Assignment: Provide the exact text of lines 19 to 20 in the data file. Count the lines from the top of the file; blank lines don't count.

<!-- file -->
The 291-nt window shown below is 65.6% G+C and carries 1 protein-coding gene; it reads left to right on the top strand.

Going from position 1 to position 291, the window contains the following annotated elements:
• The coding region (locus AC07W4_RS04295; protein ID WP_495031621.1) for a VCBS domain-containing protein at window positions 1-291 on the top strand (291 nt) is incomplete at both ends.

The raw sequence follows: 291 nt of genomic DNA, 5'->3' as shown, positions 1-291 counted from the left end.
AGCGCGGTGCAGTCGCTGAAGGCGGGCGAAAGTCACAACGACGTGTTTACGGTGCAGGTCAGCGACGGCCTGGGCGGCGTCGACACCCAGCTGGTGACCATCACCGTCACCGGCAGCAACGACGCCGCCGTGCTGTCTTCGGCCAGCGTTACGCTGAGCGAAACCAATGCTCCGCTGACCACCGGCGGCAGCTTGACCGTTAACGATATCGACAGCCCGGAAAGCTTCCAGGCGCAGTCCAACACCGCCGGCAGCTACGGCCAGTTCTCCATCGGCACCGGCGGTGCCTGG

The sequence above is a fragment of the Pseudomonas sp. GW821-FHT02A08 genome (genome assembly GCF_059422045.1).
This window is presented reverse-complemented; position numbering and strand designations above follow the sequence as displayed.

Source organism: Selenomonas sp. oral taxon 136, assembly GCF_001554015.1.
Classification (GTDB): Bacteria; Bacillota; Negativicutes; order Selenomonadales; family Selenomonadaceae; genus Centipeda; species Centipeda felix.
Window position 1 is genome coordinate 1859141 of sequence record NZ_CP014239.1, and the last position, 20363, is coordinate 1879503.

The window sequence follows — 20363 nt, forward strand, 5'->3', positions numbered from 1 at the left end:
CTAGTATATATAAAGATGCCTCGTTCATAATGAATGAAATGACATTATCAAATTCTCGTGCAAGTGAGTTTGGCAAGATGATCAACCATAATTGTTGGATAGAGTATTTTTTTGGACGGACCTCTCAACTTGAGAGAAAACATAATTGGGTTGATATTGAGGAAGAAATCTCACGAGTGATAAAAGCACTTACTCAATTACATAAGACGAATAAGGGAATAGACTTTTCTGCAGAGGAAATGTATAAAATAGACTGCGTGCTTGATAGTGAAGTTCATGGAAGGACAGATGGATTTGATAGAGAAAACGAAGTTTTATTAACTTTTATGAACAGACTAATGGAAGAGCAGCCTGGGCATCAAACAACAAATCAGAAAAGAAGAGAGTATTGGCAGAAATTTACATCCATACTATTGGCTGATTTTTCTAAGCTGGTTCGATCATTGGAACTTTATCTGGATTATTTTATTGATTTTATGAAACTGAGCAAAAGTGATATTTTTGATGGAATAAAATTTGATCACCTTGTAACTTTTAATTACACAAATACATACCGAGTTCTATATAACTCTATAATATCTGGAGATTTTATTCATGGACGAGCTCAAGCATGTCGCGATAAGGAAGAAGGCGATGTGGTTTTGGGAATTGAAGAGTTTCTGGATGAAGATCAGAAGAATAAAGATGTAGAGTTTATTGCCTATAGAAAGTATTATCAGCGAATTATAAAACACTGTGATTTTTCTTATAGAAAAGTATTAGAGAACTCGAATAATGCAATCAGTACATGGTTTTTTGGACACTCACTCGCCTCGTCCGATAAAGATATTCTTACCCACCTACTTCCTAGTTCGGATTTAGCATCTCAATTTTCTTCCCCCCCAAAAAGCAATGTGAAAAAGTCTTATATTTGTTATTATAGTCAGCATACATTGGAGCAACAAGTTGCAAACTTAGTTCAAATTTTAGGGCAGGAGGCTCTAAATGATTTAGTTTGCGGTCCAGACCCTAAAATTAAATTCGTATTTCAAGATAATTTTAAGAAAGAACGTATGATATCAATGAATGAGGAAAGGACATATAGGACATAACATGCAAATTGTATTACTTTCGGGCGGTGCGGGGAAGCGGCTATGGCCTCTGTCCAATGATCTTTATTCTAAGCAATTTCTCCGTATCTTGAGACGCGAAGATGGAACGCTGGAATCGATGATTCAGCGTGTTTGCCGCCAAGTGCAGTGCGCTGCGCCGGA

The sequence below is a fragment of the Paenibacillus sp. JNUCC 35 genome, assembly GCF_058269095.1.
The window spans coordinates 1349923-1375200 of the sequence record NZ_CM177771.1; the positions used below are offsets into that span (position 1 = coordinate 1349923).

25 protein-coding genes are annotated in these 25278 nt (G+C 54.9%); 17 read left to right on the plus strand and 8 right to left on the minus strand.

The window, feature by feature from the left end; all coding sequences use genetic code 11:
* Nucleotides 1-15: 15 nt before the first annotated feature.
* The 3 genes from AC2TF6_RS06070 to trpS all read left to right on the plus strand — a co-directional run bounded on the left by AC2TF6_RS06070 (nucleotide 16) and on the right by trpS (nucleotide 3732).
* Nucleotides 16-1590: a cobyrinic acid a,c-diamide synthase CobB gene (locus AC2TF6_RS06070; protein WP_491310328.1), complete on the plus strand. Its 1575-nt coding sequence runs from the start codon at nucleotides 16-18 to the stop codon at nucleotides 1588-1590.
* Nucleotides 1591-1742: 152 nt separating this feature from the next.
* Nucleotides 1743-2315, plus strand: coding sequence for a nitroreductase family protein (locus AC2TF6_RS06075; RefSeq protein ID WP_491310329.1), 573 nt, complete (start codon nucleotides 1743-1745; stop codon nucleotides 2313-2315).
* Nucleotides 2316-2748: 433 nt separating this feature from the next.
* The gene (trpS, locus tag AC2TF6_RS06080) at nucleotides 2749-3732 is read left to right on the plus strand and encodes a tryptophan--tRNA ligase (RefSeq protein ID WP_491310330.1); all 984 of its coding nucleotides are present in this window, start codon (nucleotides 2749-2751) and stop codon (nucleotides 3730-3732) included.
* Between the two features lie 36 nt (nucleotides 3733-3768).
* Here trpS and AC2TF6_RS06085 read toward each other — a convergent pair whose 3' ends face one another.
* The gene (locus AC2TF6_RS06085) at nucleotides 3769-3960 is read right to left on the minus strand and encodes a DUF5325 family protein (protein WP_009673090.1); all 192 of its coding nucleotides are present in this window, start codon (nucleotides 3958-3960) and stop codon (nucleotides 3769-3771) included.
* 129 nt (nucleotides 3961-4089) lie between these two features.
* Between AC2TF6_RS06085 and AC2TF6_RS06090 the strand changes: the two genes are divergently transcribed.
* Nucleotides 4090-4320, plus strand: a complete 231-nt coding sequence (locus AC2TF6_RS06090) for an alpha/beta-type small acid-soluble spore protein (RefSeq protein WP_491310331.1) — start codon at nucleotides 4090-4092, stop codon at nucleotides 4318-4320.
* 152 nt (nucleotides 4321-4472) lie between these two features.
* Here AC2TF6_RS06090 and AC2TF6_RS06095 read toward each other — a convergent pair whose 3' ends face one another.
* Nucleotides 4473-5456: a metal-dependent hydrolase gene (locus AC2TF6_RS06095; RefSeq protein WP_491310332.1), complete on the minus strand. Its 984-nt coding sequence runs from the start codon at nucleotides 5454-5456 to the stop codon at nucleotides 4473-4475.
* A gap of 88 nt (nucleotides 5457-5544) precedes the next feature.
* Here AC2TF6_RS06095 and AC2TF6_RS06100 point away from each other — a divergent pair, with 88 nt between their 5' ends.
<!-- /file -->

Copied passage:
* Nucleotides 16-1590: a cobyrinic acid a,c-diamide synthase CobB gene (locus AC2TF6_RS06070; protein WP_491310328.1), complete on the plus strand. Its 1575-nt coding sequence runs from the start codon at nucleotides 16-18 to the stop codon at nucleotides 1588-1590.
* Nucleotides 1591-1742: 152 nt separating this feature from the next.